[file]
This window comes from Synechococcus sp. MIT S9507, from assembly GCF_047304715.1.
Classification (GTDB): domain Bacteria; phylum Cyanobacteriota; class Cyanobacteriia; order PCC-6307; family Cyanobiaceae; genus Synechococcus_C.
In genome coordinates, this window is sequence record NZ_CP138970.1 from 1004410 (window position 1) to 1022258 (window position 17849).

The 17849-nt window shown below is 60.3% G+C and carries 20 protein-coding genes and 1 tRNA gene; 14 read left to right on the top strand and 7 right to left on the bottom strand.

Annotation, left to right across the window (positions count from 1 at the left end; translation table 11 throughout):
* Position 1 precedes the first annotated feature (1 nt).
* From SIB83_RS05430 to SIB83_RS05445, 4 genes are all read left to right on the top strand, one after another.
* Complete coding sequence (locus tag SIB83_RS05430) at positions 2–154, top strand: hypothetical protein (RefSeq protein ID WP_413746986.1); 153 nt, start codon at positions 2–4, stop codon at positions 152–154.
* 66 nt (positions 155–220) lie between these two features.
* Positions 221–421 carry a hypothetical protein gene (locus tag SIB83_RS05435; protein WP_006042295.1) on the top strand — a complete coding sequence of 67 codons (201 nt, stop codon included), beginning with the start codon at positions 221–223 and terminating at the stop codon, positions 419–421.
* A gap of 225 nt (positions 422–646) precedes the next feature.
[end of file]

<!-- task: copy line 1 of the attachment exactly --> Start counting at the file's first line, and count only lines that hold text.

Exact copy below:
This window comes from Synechococcus sp. MIT S9507, from assembly GCF_047304715.1.